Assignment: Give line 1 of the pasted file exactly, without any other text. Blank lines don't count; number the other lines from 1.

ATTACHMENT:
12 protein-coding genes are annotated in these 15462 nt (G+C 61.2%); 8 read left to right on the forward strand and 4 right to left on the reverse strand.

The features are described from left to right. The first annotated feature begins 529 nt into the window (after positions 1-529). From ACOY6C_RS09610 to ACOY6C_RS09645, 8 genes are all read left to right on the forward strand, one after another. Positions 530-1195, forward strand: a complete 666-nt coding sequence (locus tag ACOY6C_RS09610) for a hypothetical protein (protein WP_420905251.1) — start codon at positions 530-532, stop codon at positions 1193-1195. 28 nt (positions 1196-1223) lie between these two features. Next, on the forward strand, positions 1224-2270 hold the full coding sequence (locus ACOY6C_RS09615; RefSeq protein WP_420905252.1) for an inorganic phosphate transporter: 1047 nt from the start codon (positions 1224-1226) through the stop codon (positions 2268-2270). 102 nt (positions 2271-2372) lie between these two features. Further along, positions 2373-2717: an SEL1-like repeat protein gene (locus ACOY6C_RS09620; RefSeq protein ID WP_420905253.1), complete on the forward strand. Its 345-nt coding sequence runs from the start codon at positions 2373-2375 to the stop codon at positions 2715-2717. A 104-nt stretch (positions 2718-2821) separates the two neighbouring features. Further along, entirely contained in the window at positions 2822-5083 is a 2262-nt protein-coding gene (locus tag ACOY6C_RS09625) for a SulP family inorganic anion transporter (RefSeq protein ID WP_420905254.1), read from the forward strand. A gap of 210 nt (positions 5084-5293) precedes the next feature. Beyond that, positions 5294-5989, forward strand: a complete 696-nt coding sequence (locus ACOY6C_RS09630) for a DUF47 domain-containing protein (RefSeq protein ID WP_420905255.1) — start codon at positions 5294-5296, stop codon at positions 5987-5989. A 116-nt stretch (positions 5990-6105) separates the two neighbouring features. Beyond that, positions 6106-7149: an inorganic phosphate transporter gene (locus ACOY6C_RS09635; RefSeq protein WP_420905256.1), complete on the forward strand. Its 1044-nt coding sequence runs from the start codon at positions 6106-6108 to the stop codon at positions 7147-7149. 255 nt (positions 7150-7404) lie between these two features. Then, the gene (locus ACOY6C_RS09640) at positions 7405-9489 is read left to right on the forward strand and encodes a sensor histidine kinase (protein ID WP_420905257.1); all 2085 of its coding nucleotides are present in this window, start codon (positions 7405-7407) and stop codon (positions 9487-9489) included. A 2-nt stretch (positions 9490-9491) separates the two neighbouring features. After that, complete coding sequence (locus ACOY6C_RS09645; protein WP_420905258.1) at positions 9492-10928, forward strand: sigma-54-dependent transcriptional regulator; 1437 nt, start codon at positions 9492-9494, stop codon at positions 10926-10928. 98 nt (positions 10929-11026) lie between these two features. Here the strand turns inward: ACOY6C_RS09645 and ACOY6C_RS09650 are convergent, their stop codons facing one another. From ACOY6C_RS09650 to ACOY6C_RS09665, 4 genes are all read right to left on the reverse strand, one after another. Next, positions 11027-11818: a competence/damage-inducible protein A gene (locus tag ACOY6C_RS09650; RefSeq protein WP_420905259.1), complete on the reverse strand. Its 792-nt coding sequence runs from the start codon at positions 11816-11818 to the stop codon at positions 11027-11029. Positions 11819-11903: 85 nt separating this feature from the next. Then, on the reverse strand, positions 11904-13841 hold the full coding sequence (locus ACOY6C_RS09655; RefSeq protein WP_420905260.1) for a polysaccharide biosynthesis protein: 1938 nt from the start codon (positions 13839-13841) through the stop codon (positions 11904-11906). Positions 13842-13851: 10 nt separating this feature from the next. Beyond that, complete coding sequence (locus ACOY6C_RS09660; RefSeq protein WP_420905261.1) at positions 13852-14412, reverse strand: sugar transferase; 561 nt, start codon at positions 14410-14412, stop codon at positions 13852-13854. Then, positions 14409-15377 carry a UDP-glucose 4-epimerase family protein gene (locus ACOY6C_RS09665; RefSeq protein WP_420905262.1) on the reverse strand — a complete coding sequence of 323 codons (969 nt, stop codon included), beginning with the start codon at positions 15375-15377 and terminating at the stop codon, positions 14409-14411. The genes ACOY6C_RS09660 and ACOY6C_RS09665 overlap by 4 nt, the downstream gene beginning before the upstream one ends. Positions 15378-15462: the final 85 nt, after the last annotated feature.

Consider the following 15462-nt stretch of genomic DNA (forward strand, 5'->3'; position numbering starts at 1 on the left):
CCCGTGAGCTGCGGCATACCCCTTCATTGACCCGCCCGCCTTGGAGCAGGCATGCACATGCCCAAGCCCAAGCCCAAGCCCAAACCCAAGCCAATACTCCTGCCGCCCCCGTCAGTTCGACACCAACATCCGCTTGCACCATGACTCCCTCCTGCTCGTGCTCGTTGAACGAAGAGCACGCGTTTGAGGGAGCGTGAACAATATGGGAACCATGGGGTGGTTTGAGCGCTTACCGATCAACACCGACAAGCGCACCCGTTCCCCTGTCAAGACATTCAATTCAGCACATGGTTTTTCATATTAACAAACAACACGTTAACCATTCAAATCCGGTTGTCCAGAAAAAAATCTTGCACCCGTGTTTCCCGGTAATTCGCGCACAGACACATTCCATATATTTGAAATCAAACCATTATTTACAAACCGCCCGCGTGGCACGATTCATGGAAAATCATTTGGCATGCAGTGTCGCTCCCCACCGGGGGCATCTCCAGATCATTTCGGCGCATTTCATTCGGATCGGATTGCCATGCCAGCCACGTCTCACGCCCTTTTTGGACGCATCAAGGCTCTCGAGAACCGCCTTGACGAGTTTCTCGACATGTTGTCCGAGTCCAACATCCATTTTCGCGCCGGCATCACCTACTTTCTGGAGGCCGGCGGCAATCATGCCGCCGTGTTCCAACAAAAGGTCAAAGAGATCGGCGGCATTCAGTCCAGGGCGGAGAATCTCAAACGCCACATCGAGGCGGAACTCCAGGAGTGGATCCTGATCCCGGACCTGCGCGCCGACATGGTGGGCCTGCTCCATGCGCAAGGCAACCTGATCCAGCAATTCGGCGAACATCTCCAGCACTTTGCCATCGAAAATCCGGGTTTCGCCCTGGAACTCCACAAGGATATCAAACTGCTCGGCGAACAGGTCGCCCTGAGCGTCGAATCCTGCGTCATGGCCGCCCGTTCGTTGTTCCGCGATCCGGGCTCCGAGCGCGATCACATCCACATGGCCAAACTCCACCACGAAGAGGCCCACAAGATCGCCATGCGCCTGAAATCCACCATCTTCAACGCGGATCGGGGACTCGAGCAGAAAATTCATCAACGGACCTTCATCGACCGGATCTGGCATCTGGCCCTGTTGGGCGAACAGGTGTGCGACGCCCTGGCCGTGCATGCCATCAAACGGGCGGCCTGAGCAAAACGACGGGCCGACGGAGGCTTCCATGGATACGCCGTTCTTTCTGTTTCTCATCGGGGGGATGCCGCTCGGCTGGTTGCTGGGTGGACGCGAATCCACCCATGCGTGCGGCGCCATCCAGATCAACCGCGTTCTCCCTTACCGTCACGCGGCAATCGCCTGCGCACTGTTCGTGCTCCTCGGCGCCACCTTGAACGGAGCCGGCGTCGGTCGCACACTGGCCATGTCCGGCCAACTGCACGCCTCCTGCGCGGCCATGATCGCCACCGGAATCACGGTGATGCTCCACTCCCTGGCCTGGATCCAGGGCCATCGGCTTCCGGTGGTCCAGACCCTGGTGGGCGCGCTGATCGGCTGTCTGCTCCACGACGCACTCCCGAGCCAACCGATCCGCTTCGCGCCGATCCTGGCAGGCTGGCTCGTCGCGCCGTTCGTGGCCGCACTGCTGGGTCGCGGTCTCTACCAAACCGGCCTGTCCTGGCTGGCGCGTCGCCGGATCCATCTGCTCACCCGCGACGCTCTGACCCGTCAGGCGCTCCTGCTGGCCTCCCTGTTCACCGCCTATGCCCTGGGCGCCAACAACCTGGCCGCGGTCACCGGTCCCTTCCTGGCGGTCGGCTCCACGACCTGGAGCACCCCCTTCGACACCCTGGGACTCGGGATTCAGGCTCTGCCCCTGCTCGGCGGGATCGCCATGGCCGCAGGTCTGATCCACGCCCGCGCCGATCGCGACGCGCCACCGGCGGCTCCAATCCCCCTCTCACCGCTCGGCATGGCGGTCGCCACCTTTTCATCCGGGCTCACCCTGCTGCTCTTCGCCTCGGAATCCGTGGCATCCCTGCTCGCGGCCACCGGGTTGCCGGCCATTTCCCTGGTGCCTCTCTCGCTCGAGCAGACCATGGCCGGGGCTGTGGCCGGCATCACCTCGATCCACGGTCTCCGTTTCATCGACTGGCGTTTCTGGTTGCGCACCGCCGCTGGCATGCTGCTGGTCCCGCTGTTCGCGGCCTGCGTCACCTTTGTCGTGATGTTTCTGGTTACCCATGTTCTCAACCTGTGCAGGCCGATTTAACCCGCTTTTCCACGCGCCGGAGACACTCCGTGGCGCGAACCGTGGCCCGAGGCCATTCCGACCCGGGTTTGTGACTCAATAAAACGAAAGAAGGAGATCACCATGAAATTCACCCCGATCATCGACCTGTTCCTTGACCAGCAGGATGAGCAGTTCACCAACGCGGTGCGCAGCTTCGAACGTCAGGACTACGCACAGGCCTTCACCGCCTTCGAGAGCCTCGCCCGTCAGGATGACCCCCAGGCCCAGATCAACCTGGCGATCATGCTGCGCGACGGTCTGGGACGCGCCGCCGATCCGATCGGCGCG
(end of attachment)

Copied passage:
12 protein-coding genes are annotated in these 15462 nt (G+C 61.2%); 8 read left to right on the forward strand and 4 right to left on the reverse strand.